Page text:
Lemme tell you a quick story about what it’s like to be black in the field of psychotherapy, specifically in the field of Solution Focused, Brief Therapy. I wanna tell you a quick story about how I came to Solution Focused Brief Therapy, and then what led to some of the things that I’ve experienced all the way back in 2005, I was in graduate school and was really kind of struggling with what kind of therapist I wanted to be.

And what I mean by that is when you’re in graduate school and you’re studying psychotherapy, they introduce you to dozens, even hundreds of different psychotherapy approaches. And I didn’t feel like I was mastering any of them. I felt like I was getting a very surface level education on what these models were, and none of ’em really fit with me. Like I,

I’m someone who comes from my own trauma background and, and I’m someone who come from my own experience with mental health. And I didn’t wanna focus on people’s problems. I didn’t wanna focus on what was wrong with people. I knew that I knew enough to know that, but none of these approaches I was studying fit with me. And then I learned about Solution,

Focused, Brief Therapy, and it was like exactly the way I wanted to be doing therapy. And I got so excited about it. And I read every book I could get my hands on every research article I could find. I did everything I could do to read and study and focus on every part of this approach. ’cause I wanted to be very good at it.

I began to admire the people whose books I was reading. I began to become fans of theirs from a distance. I didn’t know who these people were, and I had no idea that I would ever know who these people were. They were just people who were writing books that were significantly changing and impacting my life. And then I graduated and a couple years after I graduated in 2008,

there was a conference being held all about Solution Focused, Brief Therapy near my home. And I was really excited. I didn’t have a ton of money at the time, so if the conference had been anywhere else, I probably wouldn’t have been able to go. But it was within a couple hours driving my home and some pipe people I knew I was going so I could like crash with them at a hotel.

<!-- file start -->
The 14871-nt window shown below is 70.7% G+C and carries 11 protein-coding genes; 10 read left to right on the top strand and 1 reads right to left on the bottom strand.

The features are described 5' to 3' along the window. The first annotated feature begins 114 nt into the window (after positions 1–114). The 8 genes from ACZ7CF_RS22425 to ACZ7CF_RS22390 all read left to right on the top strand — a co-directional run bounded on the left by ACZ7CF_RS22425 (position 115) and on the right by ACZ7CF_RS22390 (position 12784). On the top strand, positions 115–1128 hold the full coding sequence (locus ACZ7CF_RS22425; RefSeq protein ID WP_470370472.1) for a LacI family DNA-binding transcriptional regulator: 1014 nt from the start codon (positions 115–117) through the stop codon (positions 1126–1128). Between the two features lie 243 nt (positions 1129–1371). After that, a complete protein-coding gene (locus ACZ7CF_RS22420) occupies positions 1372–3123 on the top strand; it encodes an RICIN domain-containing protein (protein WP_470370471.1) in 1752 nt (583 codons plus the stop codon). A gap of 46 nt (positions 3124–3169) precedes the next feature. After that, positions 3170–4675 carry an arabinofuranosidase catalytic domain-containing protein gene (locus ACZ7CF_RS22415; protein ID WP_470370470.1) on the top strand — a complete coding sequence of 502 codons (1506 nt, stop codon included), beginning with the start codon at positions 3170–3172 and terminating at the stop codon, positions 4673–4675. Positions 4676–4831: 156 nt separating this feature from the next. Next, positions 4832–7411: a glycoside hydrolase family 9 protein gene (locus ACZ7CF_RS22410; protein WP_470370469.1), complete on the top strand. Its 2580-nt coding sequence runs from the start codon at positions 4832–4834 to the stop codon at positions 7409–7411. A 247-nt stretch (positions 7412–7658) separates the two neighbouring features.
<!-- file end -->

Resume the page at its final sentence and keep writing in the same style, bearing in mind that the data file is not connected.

Like it was, it was, it was like meant to be almost. And I remember going to that conference and all of the people whose books I was studying at the time were there. All of the people whose books I had read a few years prior when I was in graduate school were there. And I was in awe. I was so excited to meet them.

I would walk up to them, this was in the super duper early days of selfies. And I would walk up to them and ask ’em if I could take a selfie. And a lot of them were older and didn’t really know what I was talking about, or I would ask them to sign books for me. It was an amazingly great weekend. That was also the weekend I gave my first presentation at a,

at a conference like that. So I, I tell you that because I want you to know where this journey started for me and how impactful it was when those same people began to behave in really horrible, bigoted, racist, biased, and privileged ways. It was, it was, it was super duper hurtful for people that I admired to be behaving so poorly.

As the years went on, I wanted to be involved in this organization. I wanted to be a part of this organization. I wanted to contribute to this field. And it became very, very clear that the people that were in power did not want me to be a part of their journey, which is fair. I mean, you don’t have to like me,

you don’t have to like my work. All of that is fine. But over the years, I started noticing that they didn’t really interact with anybody who looked like me. Then I started to understand that if you’re on a board of a, of an association, you can’t just exclude people barely have to be able to tell them why they’re excluded. And and they would say things to me like,

we just don’t think you’re a good fit. And when I would say, based on what, I wouldn’t get an answer. ’cause I had done, by that time, I had done all the things that everybody else had done. I had written books. I traveled the world giving lectures, I had written research articles, I had participated, I had delivered workshops.

I had done all the things, but they just didn’t think I was a good fit for years and years and years. I heard that for years and years and years. That was the experience. And I think it’s important to share these things because during Black History Month, it’s really about black stories and black experiences and black representation. These days, I have the biggest platform in the entire field.